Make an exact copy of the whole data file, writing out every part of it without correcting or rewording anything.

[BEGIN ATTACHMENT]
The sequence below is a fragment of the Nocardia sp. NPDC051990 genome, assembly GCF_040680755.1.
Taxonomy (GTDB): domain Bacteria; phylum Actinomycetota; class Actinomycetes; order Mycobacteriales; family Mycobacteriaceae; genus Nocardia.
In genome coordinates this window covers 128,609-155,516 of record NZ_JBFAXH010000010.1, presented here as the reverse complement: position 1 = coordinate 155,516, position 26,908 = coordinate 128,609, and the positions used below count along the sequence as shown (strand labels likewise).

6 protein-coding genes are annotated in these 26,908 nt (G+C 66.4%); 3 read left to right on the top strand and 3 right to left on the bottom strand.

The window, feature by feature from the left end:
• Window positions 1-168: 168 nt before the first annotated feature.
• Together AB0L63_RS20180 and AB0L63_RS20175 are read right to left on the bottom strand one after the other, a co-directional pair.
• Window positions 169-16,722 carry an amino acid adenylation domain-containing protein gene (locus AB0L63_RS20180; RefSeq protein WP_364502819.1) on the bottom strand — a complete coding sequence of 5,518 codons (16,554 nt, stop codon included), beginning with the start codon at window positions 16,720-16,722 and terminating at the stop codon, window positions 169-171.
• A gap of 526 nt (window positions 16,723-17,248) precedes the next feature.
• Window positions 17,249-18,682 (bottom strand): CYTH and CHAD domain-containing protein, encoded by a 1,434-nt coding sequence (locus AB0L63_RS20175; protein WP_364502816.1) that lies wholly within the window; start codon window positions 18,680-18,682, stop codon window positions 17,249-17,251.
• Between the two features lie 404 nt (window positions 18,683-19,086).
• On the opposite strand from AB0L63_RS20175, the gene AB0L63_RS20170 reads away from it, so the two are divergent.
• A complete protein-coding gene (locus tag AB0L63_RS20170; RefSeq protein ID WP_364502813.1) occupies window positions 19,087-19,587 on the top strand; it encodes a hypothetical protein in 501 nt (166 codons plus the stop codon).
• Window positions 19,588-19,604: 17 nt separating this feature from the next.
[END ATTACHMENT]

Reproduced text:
The sequence below is a fragment of the Nocardia sp. NPDC051990 genome, assembly GCF_040680755.1.
Taxonomy (GTDB): domain Bacteria; phylum Actinomycetota; class Actinomycetes; order Mycobacteriales; family Mycobacteriaceae; genus Nocardia.
In genome coordinates this window covers 128,609-155,516 of record NZ_JBFAXH010000010.1, presented here as the reverse complement: position 1 = coordinate 155,516, position 26,908 = coordinate 128,609, and the positions used below count along the sequence as shown (strand labels likewise).

6 protein-coding genes are annotated in these 26,908 nt (G+C 66.4%); 3 read left to right on the top strand and 3 right to left on the bottom strand.

The window, feature by feature from the left end:
• Window positions 1-168: 168 nt before the first annotated feature.
• Together AB0L63_RS20180 and AB0L63_RS20175 are read right to left on the bottom strand one after the other, a co-directional pair.
• Window positions 169-16,722 carry an amino acid adenylation domain-containing protein gene (locus AB0L63_RS20180; RefSeq protein WP_364502819.1) on the bottom strand — a complete coding sequence of 5,518 codons (16,554 nt, stop codon included), beginning with the start codon at window positions 16,720-16,722 and terminating at the stop codon, window positions 169-171.
• A gap of 526 nt (window positions 16,723-17,248) precedes the next feature.
• Window positions 17,249-18,682 (bottom strand): CYTH and CHAD domain-containing protein, encoded by a 1,434-nt coding sequence (locus AB0L63_RS20175; protein WP_364502816.1) that lies wholly within the window; start codon window positions 18,680-18,682, stop codon window positions 17,249-17,251.
• Between the two features lie 404 nt (window positions 18,683-19,086).
• On the opposite strand from AB0L63_RS20175, the gene AB0L63_RS20170 reads away from it, so the two are divergent.
• A complete protein-coding gene (locus tag AB0L63_RS20170; RefSeq protein ID WP_364502813.1) occupies window positions 19,087-19,587 on the top strand; it encodes a hypothetical protein in 501 nt (166 codons plus the stop codon).
• Window positions 19,588-19,604: 17 nt separating this feature from the next.